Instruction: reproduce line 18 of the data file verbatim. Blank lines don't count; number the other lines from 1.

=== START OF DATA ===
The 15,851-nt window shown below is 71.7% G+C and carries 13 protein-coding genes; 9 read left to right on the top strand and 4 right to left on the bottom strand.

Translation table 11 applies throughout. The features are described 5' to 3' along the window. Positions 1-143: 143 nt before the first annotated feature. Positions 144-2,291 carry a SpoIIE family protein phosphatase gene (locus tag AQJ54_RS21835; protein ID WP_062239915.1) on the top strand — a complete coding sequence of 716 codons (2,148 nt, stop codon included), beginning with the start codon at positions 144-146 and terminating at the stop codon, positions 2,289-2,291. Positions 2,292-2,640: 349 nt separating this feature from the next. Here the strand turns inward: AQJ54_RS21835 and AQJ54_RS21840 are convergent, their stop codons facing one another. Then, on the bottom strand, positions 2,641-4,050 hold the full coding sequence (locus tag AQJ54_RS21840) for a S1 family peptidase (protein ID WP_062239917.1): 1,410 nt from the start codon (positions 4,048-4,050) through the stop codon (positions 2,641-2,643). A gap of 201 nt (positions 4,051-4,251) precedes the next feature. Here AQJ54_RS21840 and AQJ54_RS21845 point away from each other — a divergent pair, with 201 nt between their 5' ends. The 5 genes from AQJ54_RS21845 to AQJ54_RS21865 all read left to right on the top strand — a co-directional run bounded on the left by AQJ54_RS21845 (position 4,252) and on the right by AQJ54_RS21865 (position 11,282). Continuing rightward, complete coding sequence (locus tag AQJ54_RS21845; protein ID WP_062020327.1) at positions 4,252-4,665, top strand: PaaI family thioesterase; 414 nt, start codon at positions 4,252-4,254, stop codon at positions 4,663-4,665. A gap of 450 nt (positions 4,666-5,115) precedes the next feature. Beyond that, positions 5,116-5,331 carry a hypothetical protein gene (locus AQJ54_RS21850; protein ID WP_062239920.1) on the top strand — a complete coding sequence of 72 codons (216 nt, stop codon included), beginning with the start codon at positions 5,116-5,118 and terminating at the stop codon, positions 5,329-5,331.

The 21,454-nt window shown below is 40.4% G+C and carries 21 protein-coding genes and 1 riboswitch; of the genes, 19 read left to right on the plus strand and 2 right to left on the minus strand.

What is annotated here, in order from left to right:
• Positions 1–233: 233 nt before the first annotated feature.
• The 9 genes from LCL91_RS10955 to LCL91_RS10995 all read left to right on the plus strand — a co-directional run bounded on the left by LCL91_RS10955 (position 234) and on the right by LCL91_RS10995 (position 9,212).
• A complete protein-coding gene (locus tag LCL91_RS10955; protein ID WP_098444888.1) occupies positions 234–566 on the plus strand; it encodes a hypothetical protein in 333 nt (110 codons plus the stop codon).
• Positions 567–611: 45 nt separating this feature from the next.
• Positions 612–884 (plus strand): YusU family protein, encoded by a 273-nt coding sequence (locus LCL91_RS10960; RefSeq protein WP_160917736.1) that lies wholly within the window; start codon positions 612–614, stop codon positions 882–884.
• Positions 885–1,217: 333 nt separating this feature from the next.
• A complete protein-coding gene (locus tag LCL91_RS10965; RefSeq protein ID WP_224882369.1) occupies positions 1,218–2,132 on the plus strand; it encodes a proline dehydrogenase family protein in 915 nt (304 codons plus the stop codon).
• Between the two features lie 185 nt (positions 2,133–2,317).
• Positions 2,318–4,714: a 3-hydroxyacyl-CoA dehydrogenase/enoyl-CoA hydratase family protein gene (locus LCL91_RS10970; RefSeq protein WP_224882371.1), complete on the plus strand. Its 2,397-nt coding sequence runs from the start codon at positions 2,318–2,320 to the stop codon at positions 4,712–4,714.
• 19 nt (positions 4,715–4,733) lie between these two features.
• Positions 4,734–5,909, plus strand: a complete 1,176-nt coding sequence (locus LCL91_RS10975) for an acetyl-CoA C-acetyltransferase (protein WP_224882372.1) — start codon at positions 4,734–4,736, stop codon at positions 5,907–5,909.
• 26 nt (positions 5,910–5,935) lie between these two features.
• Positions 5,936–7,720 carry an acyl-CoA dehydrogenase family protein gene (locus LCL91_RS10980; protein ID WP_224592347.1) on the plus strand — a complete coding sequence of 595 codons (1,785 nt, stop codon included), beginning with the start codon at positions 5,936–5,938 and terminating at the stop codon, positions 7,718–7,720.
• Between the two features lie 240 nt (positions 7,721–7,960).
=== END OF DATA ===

• Between the two features lie 240 nt (positions 7,721–7,960).